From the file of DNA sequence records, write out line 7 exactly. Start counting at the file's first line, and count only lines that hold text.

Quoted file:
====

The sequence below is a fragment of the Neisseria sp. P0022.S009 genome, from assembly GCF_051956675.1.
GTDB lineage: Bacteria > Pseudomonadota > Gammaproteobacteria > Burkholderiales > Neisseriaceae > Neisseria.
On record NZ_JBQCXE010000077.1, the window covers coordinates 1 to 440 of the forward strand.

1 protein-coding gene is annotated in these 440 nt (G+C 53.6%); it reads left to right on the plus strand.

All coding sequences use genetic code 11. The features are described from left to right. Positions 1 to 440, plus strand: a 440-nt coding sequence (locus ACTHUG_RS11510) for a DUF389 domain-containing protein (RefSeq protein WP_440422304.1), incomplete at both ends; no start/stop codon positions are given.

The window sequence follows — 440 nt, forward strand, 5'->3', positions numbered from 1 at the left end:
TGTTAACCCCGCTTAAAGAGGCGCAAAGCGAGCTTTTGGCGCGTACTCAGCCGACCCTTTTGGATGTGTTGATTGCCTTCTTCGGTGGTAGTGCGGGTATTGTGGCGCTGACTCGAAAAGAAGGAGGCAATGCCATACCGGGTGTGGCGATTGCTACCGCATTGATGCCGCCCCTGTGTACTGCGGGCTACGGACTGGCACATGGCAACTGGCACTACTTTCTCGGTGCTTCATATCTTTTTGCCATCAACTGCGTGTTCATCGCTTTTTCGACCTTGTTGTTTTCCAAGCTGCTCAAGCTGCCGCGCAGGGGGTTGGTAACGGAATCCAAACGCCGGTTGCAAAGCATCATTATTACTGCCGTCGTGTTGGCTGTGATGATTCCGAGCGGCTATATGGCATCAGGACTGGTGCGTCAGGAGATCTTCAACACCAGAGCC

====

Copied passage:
TGTTAACCCCGCTTAAAGAGGCGCAAAGCGAGCTTTTGGCGCGTACTCAGCCGACCCTTTTGGATGTGTTGATTGCCTTCTTCGGTGGTAGTGCGGGTATTGTGGCGCTGACTCGAAAAGAAGGAGGCAATGCCATACCGGGTGTGGCGATTGCTACCGCATTGATGCCGCCCCTGTGTACTGCGGGCTACGGACTGGCACATGGCAACTGGCACTACTTTCTCGGTGCTTCATATCTTTTTGCCATCAACTGCGTGTTCATCGCTTTTTCGACCTTGTTGTTTTCCAAGCTGCTCAAGCTGCCGCGCAGGGGGTTGGTAACGGAATCCAAACGCCGGTTGCAAAGCATCATTATTACTGCCGTCGTGTTGGCTGTGATGATTCCGAGCGGCTATATGGCATCAGGACTGGTGCGTCAGGAGATCTTCAACACCAGAGCC